The interesting thing to me is that if I look back, I can consciously see that at the time those decisions were made there was a sense of "I shouldn't be doing this" - but I went ahead and did it anyway.

I am rapidly approaching another one of those decision points in my life, not so much a major decision of direction but a choice of ethics, a choice that I am (theoretically) paid to do.

I have to be careful. I have this tendency to overdramatize these things, making every event the equivalent of The Charge of Light Brigade. None the less, this time I think it qualifies.

A single decision in a single moment.

As with any question of ethics, is it worth the outcome of the decision? Is it worth the inevitable nagging and haggling, the "You're too conservative" and "You don't really understand" and (my most favorite) "You must obey"?

What is my honor and my ethics worth? A paycheck? Or something more?

Thursday, May 06, 2010

Two Different Places and Rambling

I heard from one of my old bosses this morning, who has finally (after over a year) secured a position in Seattle.

It's always nice to hear from old co-workers, especially when they've secured new employment. You of course ask a bit about the new company, are they moving and selling/renting their house, how things are going in general, etc. - and then follow up with a short update of your own. You make the generic comments about "Hope to see you again" - although in this case, I actually do go to Seattle from time to time and have a chance of running into him again.

Contrast this with a random thought yesterday: on a whim, I went to look up someone I knew while doing business at The Firm. Turns out she has done well for herself; so well, in fact, that she has moved to the next level of licensing and could potentially go out on her own if she so desires. She has done very well for herself since she entered the industry 8 years ago.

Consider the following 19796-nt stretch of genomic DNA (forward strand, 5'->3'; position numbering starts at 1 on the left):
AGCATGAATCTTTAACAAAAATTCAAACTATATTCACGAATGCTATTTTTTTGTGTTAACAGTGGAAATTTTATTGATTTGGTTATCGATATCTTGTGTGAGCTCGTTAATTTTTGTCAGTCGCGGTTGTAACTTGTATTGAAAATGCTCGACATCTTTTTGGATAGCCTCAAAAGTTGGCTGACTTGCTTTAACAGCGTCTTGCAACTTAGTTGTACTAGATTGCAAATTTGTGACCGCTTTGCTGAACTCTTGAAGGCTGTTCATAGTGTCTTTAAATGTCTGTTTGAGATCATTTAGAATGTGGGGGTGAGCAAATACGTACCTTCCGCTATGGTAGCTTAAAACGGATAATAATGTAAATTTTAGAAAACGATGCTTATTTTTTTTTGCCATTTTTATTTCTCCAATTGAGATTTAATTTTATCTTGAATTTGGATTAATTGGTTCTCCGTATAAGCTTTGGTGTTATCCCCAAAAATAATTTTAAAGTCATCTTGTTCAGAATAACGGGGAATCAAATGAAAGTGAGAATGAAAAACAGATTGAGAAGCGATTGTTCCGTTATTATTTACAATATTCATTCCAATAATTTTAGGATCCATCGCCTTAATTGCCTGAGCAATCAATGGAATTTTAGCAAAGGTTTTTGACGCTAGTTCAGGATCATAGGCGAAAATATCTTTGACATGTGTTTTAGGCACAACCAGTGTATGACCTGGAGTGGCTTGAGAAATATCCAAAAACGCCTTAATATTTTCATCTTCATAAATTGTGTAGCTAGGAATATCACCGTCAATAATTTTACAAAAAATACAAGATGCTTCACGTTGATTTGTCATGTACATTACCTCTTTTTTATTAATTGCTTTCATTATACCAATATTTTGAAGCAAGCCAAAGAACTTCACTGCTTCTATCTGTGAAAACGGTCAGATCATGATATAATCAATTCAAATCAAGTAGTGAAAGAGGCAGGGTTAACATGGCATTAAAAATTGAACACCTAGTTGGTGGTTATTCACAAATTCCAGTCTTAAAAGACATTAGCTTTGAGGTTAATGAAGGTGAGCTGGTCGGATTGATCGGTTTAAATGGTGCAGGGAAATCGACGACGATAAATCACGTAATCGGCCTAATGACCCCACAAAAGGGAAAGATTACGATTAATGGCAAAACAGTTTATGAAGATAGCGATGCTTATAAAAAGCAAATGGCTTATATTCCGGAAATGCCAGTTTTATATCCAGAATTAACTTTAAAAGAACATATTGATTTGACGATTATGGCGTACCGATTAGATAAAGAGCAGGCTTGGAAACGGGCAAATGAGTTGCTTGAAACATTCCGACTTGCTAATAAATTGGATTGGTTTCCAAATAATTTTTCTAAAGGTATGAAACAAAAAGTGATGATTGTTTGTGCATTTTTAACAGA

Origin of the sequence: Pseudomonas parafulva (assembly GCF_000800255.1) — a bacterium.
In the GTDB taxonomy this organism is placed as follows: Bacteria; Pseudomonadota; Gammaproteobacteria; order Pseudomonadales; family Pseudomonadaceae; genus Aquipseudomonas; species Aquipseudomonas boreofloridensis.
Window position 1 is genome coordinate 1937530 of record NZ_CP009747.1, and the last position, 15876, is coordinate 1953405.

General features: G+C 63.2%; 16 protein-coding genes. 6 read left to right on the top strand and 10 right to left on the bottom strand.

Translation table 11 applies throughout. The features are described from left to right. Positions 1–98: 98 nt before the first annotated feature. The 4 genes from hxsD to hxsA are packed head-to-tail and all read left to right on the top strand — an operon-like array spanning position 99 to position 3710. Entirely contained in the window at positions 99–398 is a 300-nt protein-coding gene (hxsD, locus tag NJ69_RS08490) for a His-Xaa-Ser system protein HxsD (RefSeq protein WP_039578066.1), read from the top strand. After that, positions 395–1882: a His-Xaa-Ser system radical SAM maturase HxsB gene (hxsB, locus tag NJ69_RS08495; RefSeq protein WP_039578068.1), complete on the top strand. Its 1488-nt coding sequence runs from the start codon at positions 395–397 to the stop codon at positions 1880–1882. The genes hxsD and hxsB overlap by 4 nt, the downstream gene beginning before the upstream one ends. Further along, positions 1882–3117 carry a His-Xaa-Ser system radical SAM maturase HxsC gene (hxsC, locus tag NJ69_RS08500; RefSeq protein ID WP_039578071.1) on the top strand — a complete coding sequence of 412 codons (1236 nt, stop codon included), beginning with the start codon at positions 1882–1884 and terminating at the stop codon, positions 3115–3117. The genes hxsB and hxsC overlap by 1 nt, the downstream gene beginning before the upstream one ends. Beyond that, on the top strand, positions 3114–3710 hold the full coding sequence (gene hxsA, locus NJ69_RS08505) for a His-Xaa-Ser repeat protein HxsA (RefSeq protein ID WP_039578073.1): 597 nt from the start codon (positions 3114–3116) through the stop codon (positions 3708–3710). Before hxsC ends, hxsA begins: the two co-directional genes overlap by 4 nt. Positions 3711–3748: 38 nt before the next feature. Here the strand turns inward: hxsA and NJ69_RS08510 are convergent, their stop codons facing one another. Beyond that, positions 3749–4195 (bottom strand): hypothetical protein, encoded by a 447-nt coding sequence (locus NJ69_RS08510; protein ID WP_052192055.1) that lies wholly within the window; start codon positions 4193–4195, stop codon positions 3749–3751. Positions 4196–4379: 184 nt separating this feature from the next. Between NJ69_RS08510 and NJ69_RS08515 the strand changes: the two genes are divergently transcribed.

I bring these two up in juxtapose as I consider my own career path 20 years later. I've changed careers 4 times and moved around a great deal, but I continue to hold the title and responsibility I hold the same as I have for 8 years. Have I truly advanced in this field? Have I truly moved forward? Or do I just do the same thing at different places? Could that be part of my dissatisfaction?

The reality is that for what I do now, there is no real end game. The only path is up, with decreasing positions and similar responsibilities. Is that what I want? Is the fact that more of the same is not that attractive driving me to this contradiction of seeking that which I subconsciously don't want to seek?

Wednesday, May 05, 2010

One Thing At A Time

I made a mighty effort yesterday to focus at work.

I typically do not have the luxury of choosing my days or how to spend them: as the primary opinion leader for the bulk of many decisions by mid and lower level employees, I am regularly visited by them for opinions, signatures or reviews. I don't mind this function, both for the fact that it keeps me in contact with the daily flow of events and thoughts as well as having people ask before they execute (and we then have to discuss how to solve bigger problems). However, the consequence of this is the ability to focus singlemindedly on a task is often nil.

But yesterday I did it to a large extent. I chose one area of my job and tried to work to get everything involving that area under control.

I made great progress - although I still have as much as a second days' worth of work to do. But oddly enough, I did not feel accomplished when I left for the evening.

Not accomplished? How can that be? You said that you made an effort to accomplish things around one task and you did.

True enough. But what I realized as I focused in this one area were the 10 other areas that were not getting focused on and things not getting accomplished while I worked in this one area. It was if one part of the garden were properly hoed and prepared while every other section was weedy and continuing to sprout even as I said "Job well done" and went back into the house.

I'm honestly not entirely sure what this shows, other than 1) the power of focus and 2) the reality a system which may very well be out of control. I suppose it also goes to show that doing too much with not enough will in the end create a system in which much time is spent careening from problem to problem instead of managing towards a fully functioning system.